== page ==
Golf Monthly’s Rob Smith was at the Royal Golf Club in Bahrain recently for the launch of the Volvo Champions, an exciting new event that will launch the European Tour’s season in style. Whilst there, he spent some time with Per Ericsson, president of Volvo Event Management.

RS
Volvo has had a very long-term relationship with golf, tell me a little about that and how you see it going forward.

PE
We are the longest-standing sponsor on the European Tour; it started in 1988. When we started with my predecessor Mel Pyatt, the Tour was not yet a full tour in the way that it is now. Mel invented the concept of courtesy cars, special players’ lounges and many other things that are taken for granted now. So in those days it was ‘what can Volvo do for golf?’ The difference now is that it is ‘what can golf actually bring to Volvo?’ Golf has grown dramatically over those 20 years in terms of media coverage, the number of tournaments, the prize funds and in all areas. So now it is the other way round and we use golf for two reasons. We have a pretty good sponsorship portfolio with three tournaments. One in Europe, the World Matchplay; the Volvo China Open; and now this new tournament in Bahrain. And combined with that, we have this client/customer, perhaps corporate element, call it what you will, a tournament that we have been running for many, many years which is going to grow even further now in terms of actually making use of the way we communicate with our clients. Many of our customers are into golf, and that is why we are into golf. We are now going to give the golfer who is a client or a prospective customer of ours a great opportunity. This is the guy who plays in your own home town; he can win his regional final, win his national final, and he ends up here in Bahrain. Not only that, but he will play with the Pros in the tournament – not in a Pro-Am, but in the tournament itself where for the Pro, a putt may be worth 20 or 30 thousand Euros! It’s real golf! So to build that dream for the local club golfer is what this is all about for me. We care equally for our golfing clients as we do for the Professionals who play in our tournaments and this seems to be a very obvious way of demonstrating that.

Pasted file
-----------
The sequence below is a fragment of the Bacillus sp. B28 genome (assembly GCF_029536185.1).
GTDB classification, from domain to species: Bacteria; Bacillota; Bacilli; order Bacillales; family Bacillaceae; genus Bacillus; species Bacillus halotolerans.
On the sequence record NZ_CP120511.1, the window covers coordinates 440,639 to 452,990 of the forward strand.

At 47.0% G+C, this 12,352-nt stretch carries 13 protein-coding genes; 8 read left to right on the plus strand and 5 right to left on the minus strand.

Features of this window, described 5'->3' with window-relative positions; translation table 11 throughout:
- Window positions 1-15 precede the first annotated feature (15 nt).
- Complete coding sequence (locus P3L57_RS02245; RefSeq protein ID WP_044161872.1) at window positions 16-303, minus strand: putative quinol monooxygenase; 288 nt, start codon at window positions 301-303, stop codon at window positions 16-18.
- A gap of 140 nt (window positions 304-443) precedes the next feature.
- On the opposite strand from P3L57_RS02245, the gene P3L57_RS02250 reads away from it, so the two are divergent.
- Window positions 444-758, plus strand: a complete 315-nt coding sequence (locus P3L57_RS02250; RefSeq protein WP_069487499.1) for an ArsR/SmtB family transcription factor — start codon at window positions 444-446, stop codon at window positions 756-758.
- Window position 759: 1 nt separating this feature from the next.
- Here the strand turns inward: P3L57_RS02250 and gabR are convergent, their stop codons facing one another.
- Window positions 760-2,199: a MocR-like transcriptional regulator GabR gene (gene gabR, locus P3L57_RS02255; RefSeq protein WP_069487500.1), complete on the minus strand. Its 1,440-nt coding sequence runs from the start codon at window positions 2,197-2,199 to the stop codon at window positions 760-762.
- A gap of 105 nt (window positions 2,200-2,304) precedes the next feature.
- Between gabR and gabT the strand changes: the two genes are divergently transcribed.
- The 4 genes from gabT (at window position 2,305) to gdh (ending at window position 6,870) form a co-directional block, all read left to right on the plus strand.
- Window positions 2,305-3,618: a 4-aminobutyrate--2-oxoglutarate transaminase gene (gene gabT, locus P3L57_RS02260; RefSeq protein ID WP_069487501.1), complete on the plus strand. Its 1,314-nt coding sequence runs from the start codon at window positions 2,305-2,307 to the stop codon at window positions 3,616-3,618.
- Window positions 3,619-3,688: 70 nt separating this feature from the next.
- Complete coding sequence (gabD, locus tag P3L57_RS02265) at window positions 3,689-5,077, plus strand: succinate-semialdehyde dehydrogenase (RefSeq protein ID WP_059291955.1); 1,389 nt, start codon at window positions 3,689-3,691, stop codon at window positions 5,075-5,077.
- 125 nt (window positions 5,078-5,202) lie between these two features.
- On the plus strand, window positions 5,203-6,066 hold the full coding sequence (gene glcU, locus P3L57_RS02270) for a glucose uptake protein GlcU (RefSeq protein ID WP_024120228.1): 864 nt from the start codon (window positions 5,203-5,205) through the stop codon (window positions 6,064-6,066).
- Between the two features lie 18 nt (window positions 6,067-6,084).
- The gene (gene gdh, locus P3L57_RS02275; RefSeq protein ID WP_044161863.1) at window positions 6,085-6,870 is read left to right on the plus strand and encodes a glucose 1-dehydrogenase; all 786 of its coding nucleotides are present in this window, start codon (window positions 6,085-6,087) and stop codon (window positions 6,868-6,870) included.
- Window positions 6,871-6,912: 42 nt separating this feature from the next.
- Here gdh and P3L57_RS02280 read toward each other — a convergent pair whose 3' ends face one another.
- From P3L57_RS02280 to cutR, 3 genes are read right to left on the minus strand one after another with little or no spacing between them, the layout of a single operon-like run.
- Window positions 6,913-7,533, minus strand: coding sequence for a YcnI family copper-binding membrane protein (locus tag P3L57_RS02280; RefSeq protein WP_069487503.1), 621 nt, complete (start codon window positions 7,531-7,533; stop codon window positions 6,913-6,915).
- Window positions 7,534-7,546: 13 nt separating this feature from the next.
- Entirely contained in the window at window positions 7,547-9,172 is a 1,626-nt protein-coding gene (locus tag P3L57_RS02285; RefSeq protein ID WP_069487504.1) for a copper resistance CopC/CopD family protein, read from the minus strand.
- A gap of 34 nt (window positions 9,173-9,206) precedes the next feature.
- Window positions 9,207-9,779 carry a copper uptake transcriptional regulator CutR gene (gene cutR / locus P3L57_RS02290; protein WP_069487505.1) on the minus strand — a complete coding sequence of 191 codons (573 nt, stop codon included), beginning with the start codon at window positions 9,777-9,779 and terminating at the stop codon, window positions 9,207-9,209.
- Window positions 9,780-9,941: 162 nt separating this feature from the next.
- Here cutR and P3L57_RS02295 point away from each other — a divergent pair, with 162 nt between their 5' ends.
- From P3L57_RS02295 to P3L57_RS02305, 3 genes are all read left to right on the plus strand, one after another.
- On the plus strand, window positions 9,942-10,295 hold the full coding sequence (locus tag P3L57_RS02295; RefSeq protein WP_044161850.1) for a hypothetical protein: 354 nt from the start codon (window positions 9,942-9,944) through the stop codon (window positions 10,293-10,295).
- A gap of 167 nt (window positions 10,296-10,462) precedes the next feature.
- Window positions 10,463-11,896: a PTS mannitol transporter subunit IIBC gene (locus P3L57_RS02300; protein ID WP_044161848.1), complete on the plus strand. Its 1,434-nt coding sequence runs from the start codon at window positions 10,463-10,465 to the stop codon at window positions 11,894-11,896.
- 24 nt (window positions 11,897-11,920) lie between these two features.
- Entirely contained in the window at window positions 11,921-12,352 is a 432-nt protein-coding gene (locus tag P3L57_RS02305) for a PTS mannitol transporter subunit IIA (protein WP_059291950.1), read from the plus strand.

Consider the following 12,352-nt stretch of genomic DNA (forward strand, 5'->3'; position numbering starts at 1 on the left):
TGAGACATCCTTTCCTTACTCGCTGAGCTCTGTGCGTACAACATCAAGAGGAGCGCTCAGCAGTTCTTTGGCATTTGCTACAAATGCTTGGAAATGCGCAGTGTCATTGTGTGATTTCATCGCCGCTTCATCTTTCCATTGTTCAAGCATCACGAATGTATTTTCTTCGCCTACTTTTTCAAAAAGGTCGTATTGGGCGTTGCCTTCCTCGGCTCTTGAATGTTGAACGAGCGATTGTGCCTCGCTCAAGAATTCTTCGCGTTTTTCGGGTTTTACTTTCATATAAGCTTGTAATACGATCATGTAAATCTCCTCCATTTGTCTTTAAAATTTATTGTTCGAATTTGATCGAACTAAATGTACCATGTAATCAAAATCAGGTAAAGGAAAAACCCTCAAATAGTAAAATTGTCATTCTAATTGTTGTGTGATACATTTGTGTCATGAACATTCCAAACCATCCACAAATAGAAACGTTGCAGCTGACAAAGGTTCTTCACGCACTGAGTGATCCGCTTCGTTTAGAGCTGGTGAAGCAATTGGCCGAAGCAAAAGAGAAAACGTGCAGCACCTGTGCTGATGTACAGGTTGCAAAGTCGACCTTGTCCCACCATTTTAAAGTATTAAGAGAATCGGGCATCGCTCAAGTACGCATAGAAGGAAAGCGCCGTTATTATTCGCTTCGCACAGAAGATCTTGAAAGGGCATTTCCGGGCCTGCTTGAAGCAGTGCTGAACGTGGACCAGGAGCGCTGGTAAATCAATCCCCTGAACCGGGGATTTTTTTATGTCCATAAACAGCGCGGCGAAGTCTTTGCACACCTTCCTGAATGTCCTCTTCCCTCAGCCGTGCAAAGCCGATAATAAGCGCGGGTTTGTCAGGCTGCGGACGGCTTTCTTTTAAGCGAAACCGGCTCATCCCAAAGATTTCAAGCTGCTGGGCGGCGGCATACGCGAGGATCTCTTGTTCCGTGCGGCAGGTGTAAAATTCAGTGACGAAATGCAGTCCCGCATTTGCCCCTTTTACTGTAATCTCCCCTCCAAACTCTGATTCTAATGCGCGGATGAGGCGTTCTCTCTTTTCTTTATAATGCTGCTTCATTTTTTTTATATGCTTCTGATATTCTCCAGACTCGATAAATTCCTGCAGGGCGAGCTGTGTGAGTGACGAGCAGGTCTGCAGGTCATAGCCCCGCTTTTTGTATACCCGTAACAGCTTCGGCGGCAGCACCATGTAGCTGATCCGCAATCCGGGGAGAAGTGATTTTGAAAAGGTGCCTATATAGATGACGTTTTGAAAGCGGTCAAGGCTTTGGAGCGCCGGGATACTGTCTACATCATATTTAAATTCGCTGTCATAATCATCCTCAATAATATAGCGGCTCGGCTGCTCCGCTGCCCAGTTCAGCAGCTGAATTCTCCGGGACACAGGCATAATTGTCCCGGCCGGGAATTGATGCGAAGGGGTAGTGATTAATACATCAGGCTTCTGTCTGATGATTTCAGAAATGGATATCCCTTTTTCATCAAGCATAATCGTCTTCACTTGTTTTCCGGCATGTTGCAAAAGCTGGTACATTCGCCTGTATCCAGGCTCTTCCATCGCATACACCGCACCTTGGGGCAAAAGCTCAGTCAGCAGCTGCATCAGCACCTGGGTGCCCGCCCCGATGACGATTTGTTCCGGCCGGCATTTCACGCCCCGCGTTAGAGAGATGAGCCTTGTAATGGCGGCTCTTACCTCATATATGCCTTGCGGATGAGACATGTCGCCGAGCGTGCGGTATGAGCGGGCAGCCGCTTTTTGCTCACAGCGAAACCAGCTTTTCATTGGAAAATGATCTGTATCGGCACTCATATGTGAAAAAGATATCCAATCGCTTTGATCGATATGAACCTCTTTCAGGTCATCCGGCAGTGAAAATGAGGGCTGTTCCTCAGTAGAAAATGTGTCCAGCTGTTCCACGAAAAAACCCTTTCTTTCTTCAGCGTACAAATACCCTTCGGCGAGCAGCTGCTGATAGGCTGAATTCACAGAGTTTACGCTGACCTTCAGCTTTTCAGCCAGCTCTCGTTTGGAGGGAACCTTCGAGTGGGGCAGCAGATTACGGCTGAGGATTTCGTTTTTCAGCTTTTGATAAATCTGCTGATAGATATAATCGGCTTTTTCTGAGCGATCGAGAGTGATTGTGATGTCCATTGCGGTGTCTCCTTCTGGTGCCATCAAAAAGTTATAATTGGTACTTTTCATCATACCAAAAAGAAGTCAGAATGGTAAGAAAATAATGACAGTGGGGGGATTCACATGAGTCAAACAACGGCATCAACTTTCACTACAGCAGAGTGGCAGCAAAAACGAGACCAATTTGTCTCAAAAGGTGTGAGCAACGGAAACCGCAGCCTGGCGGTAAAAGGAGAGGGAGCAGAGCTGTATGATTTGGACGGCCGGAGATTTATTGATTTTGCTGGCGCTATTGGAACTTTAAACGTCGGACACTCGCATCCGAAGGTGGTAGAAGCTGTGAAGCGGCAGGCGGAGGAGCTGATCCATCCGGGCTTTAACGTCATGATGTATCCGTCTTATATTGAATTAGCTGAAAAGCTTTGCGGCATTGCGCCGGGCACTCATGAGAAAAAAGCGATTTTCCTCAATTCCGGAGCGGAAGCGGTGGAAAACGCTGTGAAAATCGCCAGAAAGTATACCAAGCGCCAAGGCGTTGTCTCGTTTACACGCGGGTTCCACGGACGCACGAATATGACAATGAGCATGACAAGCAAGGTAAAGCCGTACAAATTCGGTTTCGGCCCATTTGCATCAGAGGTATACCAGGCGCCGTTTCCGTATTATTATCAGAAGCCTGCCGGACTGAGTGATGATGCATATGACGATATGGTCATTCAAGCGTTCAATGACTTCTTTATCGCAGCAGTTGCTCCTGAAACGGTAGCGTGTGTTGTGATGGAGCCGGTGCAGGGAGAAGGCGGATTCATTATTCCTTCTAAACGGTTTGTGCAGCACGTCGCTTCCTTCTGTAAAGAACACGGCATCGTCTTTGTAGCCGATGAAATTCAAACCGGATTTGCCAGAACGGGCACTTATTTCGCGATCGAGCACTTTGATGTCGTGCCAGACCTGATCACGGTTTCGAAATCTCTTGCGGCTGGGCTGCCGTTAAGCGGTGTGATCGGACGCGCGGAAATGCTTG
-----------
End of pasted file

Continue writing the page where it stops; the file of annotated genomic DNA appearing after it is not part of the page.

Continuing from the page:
RS
Focussing in on this very strong relationship between Volvo and golf – quite simply, why golf?

PE
That is a good question and one that we look at internally as well, and the simple answer is that our clients play golf! This is both on the car side of the business, but also in our other businesses especially the truck companies that we have. But there is a lot more to it than that. Golfers are passionate people, and to be able to reach a client, get under the skin when he is doing what he enjoys the most, is a fascinating opportunity. Golfers are loyal and we have good relationships with them. We are also fortunate that the growth of golf in the world coincides with where we as a company are growing – China, India, Brazil – so it makes sense for that reason as well. It is also about our watchwords such as quality. If you look at the demographics of the golfing population all over the world, it is pretty consistent and reflects our brand in a good way. That is why we were first to take this route – although we are now not alone – but we feel that we have an advantage.

RS
Tell me a little about the new Volvo Champions tournament and your hopes for it going forward.

PE
Well obviously this year we are starting with a kind of a celebration of this concept. It’s not a new idea as there has been a tournament of champions on the US Tour now for many years. I wanted a similar event in Europe and since we want it to be the first of the year, the schedule for the whole European Tour has to be changed which we cannot do until 2012. That is why we will have a full field for the first one but from then on it will be just the winners from the previous year. If you look at what we have done in the past, such as the Volvo Masters, then that was not just a normal tournament, it was for the top 64. This is the same as it is not just another tournament. The Volvo World Matchplay at Finca Cortesin is again just the top players. And that is what we want to do, something different.

RS
Can you see this being a long-term commitment/event?

PE
Definitely. We did Valderrama for 21 years, Wentworth for 17 years, we are doing the China Open for 16 years. We are in it for the long-term not the short. If you do go for short, that sponsorship becomes expensive. If you are long-term, and you are in there when things are tough as well as when it is good, then it becomes cheap.

RS
Why Bahrain?

PE